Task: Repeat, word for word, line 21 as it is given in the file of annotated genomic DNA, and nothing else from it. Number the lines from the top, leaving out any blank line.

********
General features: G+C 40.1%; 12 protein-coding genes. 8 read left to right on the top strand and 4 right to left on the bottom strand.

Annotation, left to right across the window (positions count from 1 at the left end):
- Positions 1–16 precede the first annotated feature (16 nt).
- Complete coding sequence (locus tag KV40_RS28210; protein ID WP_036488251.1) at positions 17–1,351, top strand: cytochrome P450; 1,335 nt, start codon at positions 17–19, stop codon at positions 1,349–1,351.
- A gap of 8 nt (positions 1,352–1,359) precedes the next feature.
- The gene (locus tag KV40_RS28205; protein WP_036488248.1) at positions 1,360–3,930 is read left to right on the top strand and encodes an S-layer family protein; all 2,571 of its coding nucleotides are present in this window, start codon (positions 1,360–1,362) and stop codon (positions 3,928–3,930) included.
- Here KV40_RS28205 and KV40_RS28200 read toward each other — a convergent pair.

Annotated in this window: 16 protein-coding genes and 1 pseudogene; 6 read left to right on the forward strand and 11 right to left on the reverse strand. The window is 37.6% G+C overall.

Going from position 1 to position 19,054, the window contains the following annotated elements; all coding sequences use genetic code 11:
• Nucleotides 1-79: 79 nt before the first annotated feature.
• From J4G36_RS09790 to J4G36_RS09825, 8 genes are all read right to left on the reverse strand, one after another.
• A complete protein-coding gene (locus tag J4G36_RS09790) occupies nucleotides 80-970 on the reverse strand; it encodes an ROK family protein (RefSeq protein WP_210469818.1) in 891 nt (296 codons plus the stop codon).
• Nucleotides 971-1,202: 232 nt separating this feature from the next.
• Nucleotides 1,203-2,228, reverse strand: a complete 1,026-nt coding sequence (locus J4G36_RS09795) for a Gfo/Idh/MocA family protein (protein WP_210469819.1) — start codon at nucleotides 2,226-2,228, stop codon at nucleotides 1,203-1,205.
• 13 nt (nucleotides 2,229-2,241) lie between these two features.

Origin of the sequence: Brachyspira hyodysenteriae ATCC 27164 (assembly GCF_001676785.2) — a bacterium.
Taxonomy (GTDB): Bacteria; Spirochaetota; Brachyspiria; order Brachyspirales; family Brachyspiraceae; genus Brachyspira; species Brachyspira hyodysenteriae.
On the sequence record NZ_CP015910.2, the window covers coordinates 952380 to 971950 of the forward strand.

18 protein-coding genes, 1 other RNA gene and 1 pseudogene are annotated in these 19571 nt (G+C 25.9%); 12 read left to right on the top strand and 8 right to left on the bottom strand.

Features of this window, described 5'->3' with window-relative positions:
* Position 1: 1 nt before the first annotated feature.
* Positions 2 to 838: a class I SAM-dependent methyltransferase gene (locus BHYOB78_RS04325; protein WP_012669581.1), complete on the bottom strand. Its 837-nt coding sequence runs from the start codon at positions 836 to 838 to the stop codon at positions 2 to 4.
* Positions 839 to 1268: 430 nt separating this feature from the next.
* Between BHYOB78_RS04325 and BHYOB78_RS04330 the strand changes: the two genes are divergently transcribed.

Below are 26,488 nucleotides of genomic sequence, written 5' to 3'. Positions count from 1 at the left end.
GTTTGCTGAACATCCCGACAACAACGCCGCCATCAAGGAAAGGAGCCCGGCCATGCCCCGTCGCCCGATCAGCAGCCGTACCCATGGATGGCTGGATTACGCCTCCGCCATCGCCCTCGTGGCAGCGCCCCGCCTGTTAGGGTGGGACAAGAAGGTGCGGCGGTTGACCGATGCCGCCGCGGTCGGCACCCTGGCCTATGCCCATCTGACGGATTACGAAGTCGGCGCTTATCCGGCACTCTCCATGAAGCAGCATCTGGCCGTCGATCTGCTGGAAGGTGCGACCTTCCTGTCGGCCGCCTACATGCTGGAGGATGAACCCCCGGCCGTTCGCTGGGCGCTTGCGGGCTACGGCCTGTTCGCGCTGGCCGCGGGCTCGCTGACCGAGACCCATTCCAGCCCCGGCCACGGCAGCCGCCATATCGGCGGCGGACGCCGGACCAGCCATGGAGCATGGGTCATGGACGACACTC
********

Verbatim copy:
* Position 1: 1 nt before the first annotated feature.